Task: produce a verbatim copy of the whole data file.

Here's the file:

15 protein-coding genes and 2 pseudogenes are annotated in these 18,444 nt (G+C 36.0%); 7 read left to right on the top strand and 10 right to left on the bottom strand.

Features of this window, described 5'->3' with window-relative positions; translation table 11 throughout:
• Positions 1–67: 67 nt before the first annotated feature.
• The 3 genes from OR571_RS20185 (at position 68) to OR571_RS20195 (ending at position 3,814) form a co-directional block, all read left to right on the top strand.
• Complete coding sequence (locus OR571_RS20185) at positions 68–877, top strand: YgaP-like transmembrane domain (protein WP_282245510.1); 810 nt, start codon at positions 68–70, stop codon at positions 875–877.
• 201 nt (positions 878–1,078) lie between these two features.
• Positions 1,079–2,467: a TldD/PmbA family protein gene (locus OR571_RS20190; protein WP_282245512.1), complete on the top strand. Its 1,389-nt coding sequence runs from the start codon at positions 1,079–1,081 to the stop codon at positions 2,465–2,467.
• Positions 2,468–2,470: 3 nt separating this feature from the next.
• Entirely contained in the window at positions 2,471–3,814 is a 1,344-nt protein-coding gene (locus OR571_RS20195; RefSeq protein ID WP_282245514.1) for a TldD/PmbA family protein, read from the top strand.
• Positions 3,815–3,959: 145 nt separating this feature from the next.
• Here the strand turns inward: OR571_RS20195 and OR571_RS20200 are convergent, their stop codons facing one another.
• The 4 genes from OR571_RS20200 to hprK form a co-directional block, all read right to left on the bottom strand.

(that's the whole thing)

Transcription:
15 protein-coding genes and 2 pseudogenes are annotated in these 18,444 nt (G+C 36.0%); 7 read left to right on the top strand and 10 right to left on the bottom strand.

Features of this window, described 5'->3' with window-relative positions; translation table 11 throughout:
• Positions 1–67: 67 nt before the first annotated feature.
• The 3 genes from OR571_RS20185 (at position 68) to OR571_RS20195 (ending at position 3,814) form a co-directional block, all read left to right on the top strand.
• Complete coding sequence (locus OR571_RS20185) at positions 68–877, top strand: YgaP-like transmembrane domain (protein WP_282245510.1); 810 nt, start codon at positions 68–70, stop codon at positions 875–877.
• 201 nt (positions 878–1,078) lie between these two features.
• Positions 1,079–2,467: a TldD/PmbA family protein gene (locus OR571_RS20190; protein WP_282245512.1), complete on the top strand. Its 1,389-nt coding sequence runs from the start codon at positions 1,079–1,081 to the stop codon at positions 2,465–2,467.
• Positions 2,468–2,470: 3 nt separating this feature from the next.
• Entirely contained in the window at positions 2,471–3,814 is a 1,344-nt protein-coding gene (locus OR571_RS20195; RefSeq protein ID WP_282245514.1) for a TldD/PmbA family protein, read from the top strand.
• Positions 3,815–3,959: 145 nt separating this feature from the next.
• Here the strand turns inward: OR571_RS20195 and OR571_RS20200 are convergent, their stop codons facing one another.
• The 4 genes from OR571_RS20200 to hprK form a co-directional block, all read right to left on the bottom strand.